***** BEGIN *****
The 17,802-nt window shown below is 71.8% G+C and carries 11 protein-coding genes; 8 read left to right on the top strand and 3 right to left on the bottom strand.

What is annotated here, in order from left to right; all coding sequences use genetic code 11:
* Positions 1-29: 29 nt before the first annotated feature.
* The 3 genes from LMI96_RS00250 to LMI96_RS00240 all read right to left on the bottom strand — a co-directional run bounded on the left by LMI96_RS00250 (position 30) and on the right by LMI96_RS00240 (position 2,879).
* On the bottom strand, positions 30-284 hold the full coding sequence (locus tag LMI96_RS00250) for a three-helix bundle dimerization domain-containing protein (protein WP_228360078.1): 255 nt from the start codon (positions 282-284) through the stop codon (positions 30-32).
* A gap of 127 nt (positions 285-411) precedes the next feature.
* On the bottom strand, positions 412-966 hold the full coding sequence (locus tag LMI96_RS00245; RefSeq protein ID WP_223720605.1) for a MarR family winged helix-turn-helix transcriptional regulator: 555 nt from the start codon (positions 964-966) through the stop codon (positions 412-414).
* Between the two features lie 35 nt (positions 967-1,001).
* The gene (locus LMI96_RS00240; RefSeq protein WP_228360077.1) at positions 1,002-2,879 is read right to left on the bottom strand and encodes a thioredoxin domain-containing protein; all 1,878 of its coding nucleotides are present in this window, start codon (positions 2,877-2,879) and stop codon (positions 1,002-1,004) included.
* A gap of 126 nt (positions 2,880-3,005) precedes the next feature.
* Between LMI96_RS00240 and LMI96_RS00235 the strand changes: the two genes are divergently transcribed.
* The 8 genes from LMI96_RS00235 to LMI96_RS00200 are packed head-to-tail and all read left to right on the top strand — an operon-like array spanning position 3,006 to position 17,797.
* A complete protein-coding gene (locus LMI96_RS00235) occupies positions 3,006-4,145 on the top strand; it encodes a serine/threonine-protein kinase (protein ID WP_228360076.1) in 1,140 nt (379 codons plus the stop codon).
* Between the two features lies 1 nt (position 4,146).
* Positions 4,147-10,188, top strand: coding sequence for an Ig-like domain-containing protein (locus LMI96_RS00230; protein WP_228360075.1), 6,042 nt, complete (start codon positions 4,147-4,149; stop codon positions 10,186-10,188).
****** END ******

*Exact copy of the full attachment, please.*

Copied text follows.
The 17,802-nt window shown below is 71.8% G+C and carries 11 protein-coding genes; 8 read left to right on the top strand and 3 right to left on the bottom strand.

What is annotated here, in order from left to right; all coding sequences use genetic code 11:
* Positions 1-29: 29 nt before the first annotated feature.
* The 3 genes from LMI96_RS00250 to LMI96_RS00240 all read right to left on the bottom strand — a co-directional run bounded on the left by LMI96_RS00250 (position 30) and on the right by LMI96_RS00240 (position 2,879).
* On the bottom strand, positions 30-284 hold the full coding sequence (locus tag LMI96_RS00250) for a three-helix bundle dimerization domain-containing protein (protein WP_228360078.1): 255 nt from the start codon (positions 282-284) through the stop codon (positions 30-32).
* A gap of 127 nt (positions 285-411) precedes the next feature.
* On the bottom strand, positions 412-966 hold the full coding sequence (locus tag LMI96_RS00245; RefSeq protein ID WP_223720605.1) for a MarR family winged helix-turn-helix transcriptional regulator: 555 nt from the start codon (positions 964-966) through the stop codon (positions 412-414).
* Between the two features lie 35 nt (positions 967-1,001).
* The gene (locus LMI96_RS00240; RefSeq protein WP_228360077.1) at positions 1,002-2,879 is read right to left on the bottom strand and encodes a thioredoxin domain-containing protein; all 1,878 of its coding nucleotides are present in this window, start codon (positions 2,877-2,879) and stop codon (positions 1,002-1,004) included.
* A gap of 126 nt (positions 2,880-3,005) precedes the next feature.
* Between LMI96_RS00240 and LMI96_RS00235 the strand changes: the two genes are divergently transcribed.
* The 8 genes from LMI96_RS00235 to LMI96_RS00200 are packed head-to-tail and all read left to right on the top strand — an operon-like array spanning position 3,006 to position 17,797.
* A complete protein-coding gene (locus LMI96_RS00235) occupies positions 3,006-4,145 on the top strand; it encodes a serine/threonine-protein kinase (protein ID WP_228360076.1) in 1,140 nt (379 codons plus the stop codon).
* Between the two features lies 1 nt (position 4,146).
* Positions 4,147-10,188, top strand: coding sequence for an Ig-like domain-containing protein (locus LMI96_RS00230; protein WP_228360075.1), 6,042 nt, complete (start codon positions 4,147-4,149; stop codon positions 10,186-10,188).